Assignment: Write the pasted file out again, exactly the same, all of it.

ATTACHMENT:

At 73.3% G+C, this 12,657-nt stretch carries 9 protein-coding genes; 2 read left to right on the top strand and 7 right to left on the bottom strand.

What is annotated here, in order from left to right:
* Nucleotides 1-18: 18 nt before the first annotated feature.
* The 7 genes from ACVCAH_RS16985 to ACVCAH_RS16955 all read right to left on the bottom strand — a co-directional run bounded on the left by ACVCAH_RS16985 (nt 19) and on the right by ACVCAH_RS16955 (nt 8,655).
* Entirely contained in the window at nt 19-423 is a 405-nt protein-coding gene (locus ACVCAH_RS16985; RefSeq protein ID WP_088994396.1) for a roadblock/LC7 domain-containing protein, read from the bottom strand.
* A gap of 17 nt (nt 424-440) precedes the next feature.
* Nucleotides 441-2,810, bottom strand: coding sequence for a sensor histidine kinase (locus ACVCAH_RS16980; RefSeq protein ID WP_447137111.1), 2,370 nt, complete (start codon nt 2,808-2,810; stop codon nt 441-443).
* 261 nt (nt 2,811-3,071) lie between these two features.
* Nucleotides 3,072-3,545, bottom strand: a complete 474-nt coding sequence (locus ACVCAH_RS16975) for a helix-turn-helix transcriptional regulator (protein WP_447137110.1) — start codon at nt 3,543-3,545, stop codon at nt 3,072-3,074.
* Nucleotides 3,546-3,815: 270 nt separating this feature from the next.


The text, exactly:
At 73.3% G+C, this 12,657-nt stretch carries 9 protein-coding genes; 2 read left to right on the top strand and 7 right to left on the bottom strand.

What is annotated here, in order from left to right:
* Nucleotides 1-18: 18 nt before the first annotated feature.
* The 7 genes from ACVCAH_RS16985 to ACVCAH_RS16955 all read right to left on the bottom strand — a co-directional run bounded on the left by ACVCAH_RS16985 (nt 19) and on the right by ACVCAH_RS16955 (nt 8,655).
* Entirely contained in the window at nt 19-423 is a 405-nt protein-coding gene (locus ACVCAH_RS16985; RefSeq protein ID WP_088994396.1) for a roadblock/LC7 domain-containing protein, read from the bottom strand.
* A gap of 17 nt (nt 424-440) precedes the next feature.
* Nucleotides 441-2,810, bottom strand: coding sequence for a sensor histidine kinase (locus ACVCAH_RS16980; RefSeq protein ID WP_447137111.1), 2,370 nt, complete (start codon nt 2,808-2,810; stop codon nt 441-443).
* 261 nt (nt 2,811-3,071) lie between these two features.
* Nucleotides 3,072-3,545, bottom strand: a complete 474-nt coding sequence (locus ACVCAH_RS16975) for a helix-turn-helix transcriptional regulator (protein WP_447137110.1) — start codon at nt 3,543-3,545, stop codon at nt 3,072-3,074.
* Nucleotides 3,546-3,815: 270 nt separating this feature from the next.